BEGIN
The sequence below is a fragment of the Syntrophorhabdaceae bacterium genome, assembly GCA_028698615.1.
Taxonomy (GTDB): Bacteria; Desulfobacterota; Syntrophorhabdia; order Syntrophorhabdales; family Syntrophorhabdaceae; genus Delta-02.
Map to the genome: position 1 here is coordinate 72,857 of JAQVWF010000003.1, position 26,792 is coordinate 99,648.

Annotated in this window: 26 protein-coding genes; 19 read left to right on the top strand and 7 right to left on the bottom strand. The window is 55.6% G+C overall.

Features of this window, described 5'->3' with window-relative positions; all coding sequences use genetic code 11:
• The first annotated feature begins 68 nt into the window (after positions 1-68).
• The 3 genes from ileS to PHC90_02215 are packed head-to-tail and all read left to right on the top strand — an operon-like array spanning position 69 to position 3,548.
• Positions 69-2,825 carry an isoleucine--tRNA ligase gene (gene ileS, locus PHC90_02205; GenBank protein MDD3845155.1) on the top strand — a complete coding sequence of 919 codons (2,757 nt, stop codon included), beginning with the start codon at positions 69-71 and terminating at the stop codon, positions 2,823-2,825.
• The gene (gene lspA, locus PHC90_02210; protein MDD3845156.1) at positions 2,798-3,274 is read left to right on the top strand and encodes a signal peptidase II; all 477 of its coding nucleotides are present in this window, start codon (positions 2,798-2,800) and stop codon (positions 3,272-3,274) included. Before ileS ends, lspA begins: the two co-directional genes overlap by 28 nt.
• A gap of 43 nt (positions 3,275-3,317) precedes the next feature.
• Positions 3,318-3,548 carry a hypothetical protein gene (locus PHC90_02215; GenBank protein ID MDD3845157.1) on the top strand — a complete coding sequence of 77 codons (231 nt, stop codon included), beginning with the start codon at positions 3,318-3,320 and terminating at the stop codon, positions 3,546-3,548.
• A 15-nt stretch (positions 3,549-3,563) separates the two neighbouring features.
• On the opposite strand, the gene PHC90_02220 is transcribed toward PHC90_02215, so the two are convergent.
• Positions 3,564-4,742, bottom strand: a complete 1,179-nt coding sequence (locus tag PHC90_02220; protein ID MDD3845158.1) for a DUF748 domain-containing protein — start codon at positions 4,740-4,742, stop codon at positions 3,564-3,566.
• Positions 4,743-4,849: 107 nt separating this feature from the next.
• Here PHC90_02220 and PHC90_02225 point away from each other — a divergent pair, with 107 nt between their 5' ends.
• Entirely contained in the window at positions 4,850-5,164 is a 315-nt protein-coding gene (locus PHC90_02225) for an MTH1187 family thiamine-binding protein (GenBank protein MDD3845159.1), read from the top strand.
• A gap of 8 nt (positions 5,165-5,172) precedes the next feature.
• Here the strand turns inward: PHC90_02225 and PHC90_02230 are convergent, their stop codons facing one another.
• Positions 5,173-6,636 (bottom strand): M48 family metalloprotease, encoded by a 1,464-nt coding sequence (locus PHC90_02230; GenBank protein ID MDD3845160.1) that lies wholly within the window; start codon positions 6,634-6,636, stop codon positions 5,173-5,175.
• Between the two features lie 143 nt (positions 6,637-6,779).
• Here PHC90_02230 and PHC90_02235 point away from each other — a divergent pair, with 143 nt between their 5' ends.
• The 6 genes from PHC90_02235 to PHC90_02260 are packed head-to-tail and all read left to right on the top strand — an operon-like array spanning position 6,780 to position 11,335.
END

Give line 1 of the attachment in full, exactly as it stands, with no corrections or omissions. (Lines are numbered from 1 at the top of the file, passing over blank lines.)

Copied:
The sequence below is a fragment of the Syntrophorhabdaceae bacterium genome, assembly GCA_028698615.1.